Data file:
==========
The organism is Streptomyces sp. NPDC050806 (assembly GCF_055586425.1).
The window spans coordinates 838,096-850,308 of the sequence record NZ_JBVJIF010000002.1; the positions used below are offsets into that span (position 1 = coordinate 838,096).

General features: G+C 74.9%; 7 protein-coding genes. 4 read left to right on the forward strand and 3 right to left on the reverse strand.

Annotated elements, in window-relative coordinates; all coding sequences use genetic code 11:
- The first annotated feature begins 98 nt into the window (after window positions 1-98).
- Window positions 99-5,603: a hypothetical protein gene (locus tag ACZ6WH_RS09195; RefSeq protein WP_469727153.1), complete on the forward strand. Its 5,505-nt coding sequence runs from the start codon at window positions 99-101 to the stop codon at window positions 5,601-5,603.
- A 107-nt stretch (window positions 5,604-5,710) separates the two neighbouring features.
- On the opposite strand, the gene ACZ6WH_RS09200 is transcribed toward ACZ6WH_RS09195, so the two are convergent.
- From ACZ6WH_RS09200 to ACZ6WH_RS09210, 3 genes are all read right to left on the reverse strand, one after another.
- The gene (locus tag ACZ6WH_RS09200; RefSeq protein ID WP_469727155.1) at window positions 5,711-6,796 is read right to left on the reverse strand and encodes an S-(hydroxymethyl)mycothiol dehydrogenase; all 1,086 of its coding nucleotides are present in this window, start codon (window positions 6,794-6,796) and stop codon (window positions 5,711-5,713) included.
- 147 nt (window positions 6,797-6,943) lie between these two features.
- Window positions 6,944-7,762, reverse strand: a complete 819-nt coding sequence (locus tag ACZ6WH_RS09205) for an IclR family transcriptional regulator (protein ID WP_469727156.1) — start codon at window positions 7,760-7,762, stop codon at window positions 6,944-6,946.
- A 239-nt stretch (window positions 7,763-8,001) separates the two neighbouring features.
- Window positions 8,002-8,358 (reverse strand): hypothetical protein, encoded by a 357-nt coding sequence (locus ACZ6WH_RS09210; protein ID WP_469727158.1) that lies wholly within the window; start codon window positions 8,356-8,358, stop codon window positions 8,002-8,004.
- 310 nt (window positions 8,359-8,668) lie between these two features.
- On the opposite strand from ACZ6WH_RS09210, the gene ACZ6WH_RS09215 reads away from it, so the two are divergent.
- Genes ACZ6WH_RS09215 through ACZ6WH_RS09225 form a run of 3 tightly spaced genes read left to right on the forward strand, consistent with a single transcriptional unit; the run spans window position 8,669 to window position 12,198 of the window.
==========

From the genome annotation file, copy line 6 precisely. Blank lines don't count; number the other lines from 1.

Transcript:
- Window positions 99-5,603: a hypothetical protein gene (locus tag ACZ6WH_RS09195; RefSeq protein WP_469727153.1), complete on the forward strand. Its 5,505-nt coding sequence runs from the start codon at window positions 99-101 to the stop codon at window positions 5,601-5,603.